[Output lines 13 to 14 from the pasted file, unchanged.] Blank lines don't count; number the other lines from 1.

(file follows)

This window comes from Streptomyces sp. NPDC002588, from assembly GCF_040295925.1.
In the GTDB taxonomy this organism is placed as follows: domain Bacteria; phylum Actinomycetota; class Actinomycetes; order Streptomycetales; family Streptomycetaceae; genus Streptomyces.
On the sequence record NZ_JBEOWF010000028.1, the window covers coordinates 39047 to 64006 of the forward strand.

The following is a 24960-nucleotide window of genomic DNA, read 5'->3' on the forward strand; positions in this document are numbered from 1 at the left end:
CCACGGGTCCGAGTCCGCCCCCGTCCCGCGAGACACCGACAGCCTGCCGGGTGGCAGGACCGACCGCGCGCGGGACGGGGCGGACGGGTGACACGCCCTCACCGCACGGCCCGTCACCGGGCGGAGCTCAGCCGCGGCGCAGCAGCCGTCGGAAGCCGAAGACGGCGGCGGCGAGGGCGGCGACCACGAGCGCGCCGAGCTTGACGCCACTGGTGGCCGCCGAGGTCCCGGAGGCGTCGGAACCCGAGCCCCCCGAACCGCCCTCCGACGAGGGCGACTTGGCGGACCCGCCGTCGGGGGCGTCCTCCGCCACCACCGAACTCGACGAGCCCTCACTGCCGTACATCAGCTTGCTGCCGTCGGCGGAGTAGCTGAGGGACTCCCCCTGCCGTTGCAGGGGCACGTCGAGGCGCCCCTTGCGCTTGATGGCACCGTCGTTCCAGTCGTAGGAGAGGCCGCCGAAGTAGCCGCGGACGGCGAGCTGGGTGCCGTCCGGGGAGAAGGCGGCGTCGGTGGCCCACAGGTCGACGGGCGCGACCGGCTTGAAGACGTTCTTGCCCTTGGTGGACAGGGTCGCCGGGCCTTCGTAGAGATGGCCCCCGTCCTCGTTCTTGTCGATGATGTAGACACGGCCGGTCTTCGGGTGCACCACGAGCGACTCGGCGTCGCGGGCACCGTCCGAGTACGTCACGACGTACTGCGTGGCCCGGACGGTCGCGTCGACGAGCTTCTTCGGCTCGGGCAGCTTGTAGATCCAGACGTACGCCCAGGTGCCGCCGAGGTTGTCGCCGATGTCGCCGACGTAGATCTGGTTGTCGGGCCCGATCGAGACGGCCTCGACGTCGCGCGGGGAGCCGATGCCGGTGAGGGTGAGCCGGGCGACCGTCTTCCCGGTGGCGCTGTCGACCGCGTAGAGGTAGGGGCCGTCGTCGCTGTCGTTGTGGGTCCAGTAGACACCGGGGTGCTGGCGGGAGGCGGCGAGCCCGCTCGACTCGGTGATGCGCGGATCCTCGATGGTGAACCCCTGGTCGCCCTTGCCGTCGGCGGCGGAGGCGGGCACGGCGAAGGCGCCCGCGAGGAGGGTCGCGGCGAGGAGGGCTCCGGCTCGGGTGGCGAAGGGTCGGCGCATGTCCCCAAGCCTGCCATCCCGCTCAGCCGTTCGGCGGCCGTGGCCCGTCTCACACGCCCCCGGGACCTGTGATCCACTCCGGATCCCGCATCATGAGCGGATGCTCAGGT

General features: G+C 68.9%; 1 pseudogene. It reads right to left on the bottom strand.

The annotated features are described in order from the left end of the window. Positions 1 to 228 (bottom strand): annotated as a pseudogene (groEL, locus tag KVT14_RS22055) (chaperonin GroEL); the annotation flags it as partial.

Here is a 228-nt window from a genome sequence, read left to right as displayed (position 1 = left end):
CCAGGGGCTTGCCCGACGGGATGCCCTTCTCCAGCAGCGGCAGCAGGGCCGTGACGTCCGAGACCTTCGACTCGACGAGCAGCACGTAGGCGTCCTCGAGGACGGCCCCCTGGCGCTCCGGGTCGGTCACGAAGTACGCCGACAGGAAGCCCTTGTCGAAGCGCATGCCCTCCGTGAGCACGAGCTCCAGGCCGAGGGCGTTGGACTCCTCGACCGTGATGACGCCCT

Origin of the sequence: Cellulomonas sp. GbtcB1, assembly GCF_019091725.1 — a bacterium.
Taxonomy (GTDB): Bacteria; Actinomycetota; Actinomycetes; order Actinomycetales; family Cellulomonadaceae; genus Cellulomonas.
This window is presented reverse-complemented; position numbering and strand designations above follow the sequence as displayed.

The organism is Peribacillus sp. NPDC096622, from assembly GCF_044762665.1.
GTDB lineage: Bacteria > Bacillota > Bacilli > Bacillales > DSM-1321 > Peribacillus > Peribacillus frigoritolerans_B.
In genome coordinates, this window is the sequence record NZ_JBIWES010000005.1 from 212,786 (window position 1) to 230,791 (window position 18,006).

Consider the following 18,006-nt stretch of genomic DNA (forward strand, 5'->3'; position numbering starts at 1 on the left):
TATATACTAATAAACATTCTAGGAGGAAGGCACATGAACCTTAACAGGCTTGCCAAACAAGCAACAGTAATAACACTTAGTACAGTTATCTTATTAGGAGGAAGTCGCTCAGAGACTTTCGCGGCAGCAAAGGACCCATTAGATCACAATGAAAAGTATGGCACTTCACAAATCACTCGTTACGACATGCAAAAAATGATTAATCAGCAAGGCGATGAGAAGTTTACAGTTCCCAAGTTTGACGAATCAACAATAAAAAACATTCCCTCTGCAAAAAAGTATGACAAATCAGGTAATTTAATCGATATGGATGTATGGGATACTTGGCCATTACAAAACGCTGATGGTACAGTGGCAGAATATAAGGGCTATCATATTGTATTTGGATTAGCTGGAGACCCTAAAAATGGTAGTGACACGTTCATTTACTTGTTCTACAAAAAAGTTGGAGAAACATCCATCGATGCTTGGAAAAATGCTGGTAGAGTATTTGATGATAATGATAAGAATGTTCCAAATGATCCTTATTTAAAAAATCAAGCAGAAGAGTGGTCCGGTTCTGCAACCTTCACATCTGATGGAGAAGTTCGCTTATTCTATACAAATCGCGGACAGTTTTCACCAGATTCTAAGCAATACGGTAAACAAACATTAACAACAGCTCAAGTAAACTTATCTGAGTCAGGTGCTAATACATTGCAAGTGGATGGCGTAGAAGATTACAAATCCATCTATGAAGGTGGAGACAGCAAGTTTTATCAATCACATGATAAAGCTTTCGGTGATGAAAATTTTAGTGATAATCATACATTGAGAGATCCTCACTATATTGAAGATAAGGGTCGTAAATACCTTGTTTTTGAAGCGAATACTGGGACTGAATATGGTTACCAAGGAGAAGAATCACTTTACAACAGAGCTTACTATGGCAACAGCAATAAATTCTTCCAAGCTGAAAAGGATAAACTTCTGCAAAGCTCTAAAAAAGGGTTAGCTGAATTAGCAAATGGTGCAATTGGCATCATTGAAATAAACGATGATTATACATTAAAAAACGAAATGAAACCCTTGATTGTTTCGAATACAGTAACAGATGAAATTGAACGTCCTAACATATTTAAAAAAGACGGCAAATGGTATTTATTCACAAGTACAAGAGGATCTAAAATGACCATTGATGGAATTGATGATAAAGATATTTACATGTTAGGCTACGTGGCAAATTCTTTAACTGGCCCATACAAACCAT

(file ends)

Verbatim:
The organism is Peribacillus sp. NPDC096622, from assembly GCF_044762665.1.
GTDB lineage: Bacteria > Bacillota > Bacilli > Bacillales > DSM-1321 > Peribacillus > Peribacillus frigoritolerans_B.